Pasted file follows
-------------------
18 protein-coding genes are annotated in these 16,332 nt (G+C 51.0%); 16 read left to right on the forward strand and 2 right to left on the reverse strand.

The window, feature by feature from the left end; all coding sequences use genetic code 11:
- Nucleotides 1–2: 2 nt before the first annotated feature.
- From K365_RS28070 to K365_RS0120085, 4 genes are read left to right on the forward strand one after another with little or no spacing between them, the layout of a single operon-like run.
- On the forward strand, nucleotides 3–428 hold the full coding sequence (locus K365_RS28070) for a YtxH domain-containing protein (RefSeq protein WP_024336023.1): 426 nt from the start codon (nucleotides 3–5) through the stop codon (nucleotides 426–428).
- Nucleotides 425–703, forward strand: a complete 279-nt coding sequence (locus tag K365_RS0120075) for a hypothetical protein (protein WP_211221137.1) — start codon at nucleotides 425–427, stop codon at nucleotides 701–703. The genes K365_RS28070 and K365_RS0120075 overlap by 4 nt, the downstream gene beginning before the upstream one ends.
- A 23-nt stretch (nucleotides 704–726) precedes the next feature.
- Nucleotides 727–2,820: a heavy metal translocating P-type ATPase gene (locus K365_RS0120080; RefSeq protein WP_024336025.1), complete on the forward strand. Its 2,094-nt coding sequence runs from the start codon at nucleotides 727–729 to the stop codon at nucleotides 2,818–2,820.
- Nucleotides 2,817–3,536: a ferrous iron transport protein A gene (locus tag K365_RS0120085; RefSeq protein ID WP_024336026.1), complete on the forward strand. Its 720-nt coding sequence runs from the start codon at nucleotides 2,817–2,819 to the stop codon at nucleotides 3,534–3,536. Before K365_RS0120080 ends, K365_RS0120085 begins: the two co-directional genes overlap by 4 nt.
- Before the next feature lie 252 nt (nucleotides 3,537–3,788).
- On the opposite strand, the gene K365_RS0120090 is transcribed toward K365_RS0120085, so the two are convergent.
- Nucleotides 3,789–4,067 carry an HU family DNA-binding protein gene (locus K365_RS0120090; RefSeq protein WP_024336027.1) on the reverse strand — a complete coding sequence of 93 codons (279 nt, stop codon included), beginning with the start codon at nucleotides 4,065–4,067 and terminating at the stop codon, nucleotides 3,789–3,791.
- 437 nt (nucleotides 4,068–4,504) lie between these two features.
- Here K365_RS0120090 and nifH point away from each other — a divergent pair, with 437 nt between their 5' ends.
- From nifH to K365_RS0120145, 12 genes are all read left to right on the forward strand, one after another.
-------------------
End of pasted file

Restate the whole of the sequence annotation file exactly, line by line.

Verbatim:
18 protein-coding genes are annotated in these 16,332 nt (G+C 51.0%); 16 read left to right on the forward strand and 2 right to left on the reverse strand.

The window, feature by feature from the left end; all coding sequences use genetic code 11:
- Nucleotides 1–2: 2 nt before the first annotated feature.
- From K365_RS28070 to K365_RS0120085, 4 genes are read left to right on the forward strand one after another with little or no spacing between them, the layout of a single operon-like run.
- On the forward strand, nucleotides 3–428 hold the full coding sequence (locus K365_RS28070) for a YtxH domain-containing protein (RefSeq protein WP_024336023.1): 426 nt from the start codon (nucleotides 3–5) through the stop codon (nucleotides 426–428).
- Nucleotides 425–703, forward strand: a complete 279-nt coding sequence (locus tag K365_RS0120075) for a hypothetical protein (protein WP_211221137.1) — start codon at nucleotides 425–427, stop codon at nucleotides 701–703. The genes K365_RS28070 and K365_RS0120075 overlap by 4 nt, the downstream gene beginning before the upstream one ends.
- A 23-nt stretch (nucleotides 704–726) precedes the next feature.
- Nucleotides 727–2,820: a heavy metal translocating P-type ATPase gene (locus K365_RS0120080; RefSeq protein WP_024336025.1), complete on the forward strand. Its 2,094-nt coding sequence runs from the start codon at nucleotides 727–729 to the stop codon at nucleotides 2,818–2,820.
- Nucleotides 2,817–3,536: a ferrous iron transport protein A gene (locus tag K365_RS0120085; RefSeq protein ID WP_024336026.1), complete on the forward strand. Its 720-nt coding sequence runs from the start codon at nucleotides 2,817–2,819 to the stop codon at nucleotides 3,534–3,536. Before K365_RS0120080 ends, K365_RS0120085 begins: the two co-directional genes overlap by 4 nt.
- Before the next feature lie 252 nt (nucleotides 3,537–3,788).
- On the opposite strand, the gene K365_RS0120090 is transcribed toward K365_RS0120085, so the two are convergent.
- Nucleotides 3,789–4,067 carry an HU family DNA-binding protein gene (locus K365_RS0120090; RefSeq protein WP_024336027.1) on the reverse strand — a complete coding sequence of 93 codons (279 nt, stop codon included), beginning with the start codon at nucleotides 4,065–4,067 and terminating at the stop codon, nucleotides 3,789–3,791.
- 437 nt (nucleotides 4,068–4,504) lie between these two features.
- Here K365_RS0120090 and nifH point away from each other — a divergent pair, with 437 nt between their 5' ends.
- From nifH to K365_RS0120145, 12 genes are all read left to right on the forward strand, one after another.